How Child Support is Determined

Determining child support is not always as simple as it seems and this is especially so in the state of Florida. It is important to understand how child support works to ensure that you have the financial support to be able to properly care for your children. The main objective behind child support is to be able to provide for a child’s basic needs including adequate food, shelter, and clothing. It is also a way for the child to be able to share in his or her parents’ good fortune. In Florida in particular, parents are obligated by law to support a minor child or children. As such, to receive support is regarded as the child’s right and not the parents’.

Guidelines for Child Support

Parents are obliged to provide for their children and in Florida, an Income Shares Model is followed in order to determine child support. This implies that the courts will do their best to provide an estimate of the amount of money that parents will have spent in taking care of the child or children should they have not separated or decided to divorce. Whatever the resulting amount is, it will be divided between the parents depending on each of their incomes.

The courts are guided by the Florida Child Support Guidelines, specifically Statute 61.30, to help them arrive at a child support order. Under the statute, the amount of support is presumptive because in most cases, it is the court which has to order the amount that was provided in the guidelines. It is to some degree flexible because the child support amount that the court sets can be 5% above or below the amount stated in the guidelines should they feel that the situation necessitates are the same. In cases where the court needs to depart from the guidelines for more than 5%, a written finding is required to explain or justify why the amount specified in the guidelines is not appropriate.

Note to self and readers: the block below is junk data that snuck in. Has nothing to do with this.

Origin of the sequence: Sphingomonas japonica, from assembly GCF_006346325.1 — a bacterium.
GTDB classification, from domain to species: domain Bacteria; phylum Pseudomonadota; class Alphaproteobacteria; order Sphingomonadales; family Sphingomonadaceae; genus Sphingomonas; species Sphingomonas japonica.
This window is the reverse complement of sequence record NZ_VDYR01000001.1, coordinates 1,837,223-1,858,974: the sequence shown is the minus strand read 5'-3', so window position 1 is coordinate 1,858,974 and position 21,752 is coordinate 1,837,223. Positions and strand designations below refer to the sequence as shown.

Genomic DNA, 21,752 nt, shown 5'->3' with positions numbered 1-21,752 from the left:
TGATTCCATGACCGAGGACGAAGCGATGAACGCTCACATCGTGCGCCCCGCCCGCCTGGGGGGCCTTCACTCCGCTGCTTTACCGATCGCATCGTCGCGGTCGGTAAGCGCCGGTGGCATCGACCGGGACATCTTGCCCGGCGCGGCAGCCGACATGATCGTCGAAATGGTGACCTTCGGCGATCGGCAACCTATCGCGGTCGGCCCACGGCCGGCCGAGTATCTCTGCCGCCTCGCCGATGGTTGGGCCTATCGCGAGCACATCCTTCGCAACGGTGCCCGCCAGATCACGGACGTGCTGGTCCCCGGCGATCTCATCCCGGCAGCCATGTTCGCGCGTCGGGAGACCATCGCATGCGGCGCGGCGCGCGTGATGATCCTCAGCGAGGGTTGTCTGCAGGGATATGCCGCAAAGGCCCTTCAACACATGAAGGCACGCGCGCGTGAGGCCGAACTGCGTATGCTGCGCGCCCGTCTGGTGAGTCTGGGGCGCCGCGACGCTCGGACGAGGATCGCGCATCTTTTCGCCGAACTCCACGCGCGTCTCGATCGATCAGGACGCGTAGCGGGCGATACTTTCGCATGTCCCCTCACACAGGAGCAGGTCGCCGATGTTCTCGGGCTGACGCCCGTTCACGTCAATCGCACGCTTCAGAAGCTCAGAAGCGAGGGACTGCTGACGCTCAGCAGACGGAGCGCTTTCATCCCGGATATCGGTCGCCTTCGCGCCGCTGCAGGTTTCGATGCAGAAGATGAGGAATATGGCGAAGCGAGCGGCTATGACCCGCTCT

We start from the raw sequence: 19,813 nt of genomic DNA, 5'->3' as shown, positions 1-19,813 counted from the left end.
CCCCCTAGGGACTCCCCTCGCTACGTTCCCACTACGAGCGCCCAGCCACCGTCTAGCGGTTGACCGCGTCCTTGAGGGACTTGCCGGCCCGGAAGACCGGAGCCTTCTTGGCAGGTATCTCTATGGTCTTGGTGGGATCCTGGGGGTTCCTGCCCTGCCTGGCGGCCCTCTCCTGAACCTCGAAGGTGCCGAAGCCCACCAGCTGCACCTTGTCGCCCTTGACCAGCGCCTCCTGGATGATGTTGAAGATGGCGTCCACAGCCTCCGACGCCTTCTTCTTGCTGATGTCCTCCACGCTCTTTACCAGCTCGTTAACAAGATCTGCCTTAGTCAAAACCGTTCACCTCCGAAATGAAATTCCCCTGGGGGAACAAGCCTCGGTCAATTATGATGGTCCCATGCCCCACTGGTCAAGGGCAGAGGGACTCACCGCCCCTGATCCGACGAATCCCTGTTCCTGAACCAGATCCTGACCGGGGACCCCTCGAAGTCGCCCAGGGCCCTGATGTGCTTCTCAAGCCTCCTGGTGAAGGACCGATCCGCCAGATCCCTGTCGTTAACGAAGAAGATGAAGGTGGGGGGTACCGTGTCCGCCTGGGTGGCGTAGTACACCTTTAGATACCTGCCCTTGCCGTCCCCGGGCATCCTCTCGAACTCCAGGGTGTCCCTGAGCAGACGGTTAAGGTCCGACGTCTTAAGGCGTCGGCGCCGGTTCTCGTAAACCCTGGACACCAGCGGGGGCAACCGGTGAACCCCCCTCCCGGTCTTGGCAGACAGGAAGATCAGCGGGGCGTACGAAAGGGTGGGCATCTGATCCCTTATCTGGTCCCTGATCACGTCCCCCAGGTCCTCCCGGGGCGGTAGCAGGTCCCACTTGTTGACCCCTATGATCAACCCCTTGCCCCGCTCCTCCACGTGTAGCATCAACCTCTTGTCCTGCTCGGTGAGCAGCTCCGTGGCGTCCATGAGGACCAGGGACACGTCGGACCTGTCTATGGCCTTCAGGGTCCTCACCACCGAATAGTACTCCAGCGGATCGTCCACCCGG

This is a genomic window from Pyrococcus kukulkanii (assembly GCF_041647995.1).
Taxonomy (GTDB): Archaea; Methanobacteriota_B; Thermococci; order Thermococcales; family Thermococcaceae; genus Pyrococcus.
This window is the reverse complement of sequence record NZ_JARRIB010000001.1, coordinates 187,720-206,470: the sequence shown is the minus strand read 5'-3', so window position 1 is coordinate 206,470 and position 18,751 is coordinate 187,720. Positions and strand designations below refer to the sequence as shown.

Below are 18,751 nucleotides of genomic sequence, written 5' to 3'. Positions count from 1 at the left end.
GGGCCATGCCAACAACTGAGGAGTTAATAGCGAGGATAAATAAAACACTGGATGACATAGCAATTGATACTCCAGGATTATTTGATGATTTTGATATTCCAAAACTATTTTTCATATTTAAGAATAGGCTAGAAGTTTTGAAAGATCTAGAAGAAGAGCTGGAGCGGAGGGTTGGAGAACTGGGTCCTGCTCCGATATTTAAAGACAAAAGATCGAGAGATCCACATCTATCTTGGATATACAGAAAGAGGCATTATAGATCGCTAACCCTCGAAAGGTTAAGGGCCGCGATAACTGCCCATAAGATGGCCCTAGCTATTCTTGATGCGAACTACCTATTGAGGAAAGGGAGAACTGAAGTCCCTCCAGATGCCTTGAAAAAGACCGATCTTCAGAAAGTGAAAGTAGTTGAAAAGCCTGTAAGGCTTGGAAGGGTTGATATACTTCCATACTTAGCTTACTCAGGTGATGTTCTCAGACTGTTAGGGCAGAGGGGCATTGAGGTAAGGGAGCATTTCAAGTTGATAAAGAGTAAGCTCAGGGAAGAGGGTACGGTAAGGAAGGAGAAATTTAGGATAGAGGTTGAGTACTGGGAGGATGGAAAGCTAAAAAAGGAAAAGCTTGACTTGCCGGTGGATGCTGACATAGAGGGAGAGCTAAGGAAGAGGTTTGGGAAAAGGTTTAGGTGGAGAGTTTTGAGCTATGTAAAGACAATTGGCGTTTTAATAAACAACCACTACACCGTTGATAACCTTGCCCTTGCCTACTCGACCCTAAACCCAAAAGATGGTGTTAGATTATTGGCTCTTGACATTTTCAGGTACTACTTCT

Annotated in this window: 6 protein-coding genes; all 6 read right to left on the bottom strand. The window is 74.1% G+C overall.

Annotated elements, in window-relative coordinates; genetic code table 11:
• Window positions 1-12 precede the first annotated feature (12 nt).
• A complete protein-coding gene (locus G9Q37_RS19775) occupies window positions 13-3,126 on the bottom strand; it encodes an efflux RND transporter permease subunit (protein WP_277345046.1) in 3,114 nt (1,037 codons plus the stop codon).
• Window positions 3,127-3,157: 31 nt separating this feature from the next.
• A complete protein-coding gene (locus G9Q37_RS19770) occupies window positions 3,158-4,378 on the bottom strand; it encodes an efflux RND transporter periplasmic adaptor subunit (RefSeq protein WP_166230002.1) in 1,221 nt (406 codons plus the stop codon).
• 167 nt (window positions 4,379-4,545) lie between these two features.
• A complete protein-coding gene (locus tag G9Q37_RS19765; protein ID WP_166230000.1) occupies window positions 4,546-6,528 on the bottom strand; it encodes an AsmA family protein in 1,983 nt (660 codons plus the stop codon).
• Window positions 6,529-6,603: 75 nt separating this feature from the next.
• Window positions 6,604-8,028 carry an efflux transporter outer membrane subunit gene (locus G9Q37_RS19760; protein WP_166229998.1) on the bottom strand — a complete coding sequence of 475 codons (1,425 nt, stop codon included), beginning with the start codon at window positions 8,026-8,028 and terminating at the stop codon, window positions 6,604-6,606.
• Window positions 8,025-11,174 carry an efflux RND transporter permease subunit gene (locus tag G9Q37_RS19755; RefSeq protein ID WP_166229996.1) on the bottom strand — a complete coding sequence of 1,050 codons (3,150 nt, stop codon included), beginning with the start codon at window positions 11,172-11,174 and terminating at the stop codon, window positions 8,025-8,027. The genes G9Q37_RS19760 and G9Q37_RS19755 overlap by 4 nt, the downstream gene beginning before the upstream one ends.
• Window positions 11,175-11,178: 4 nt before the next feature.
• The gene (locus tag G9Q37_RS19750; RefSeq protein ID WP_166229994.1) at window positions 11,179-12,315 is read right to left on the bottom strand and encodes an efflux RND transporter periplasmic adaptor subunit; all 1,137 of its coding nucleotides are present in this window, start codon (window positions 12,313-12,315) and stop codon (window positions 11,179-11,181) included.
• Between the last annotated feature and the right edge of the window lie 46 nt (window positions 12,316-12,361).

Florida Child Support Formula

The table of income levels is used in Florida to determine the child support amount corresponding to the number of children. In general, a formula is used to establish child support and it considers both parents’ net income and certain expenses. The specified expenses can include paid health insurance premiums for parents and children, taxes, and employment-related day care costs when applicable.

Aside from these, the formula also takes into account the time a child spends with each parent in terms of number of overnights. If a parent spends less time with the child with at least 73 overnights in a year, then the time-sharing amount will be considered in the child support calculation and will affect an adjustment to the child support obligation. This child support reduction is based on the condition that both parents have to provide for the basic needs of the child while under the care of that particular parent.

While initial support is being established, retroactive child support may be laid down for that period of time between the date of the parents’ separation and the date the child support order takes effect. When the parents’ separation is more than 2 years or 24 months before the action requesting for child support was filed, retroactive support might be determined for that period beginning from the 2 years before the filing date using the date of effectivity of the child support obligation.

Child Support Modifications

Apparently, only change is constant in life and even in child support, this also holds true. Changes can happen that will allow child support to be modified. However, the changes in circumstances have to be unanticipated, substantial, and permanent. A change is considered permanent if it has lasted for a year or more, or is expected to last for the same period. Meanwhile, substantial changes are those which are related to a job loss, a parent’s disability, cost increases in daycare or health insurance, or a 15% or higher increase or decrease in the income of either parent.

The modification will only be effective upon the filing date of the corresponding action for modification. As such, the modification action must be filed right after a job loss to avoid and outstanding payments from accruing and being owed because of the non-payment of child support. The only exception to the rule is related to time-sharing whereby child support was determined based on both parents’ ability to exercise substantial time-sharing and then one parent was unable to continue. Under this circumstance, then child support may be retroactively modified to that date when time-sharing was stopped by that parent.

Understanding your options when it comes to making or receiving child support payments is an important task that Seff & Capizzi Law Group takes seriously. At Seff & Capizzi Law Group, we regularly assist clients and provide valuable information for those that need assistance in understanding how to approach this particular situation in their own lives.

If you need assistance with making or receiving child support payments, please call us at (954) 920-9220. We have over 40 years of experience and offer a free consultation. Click here for more information about our family law practice and how Seff & Capizzi can help.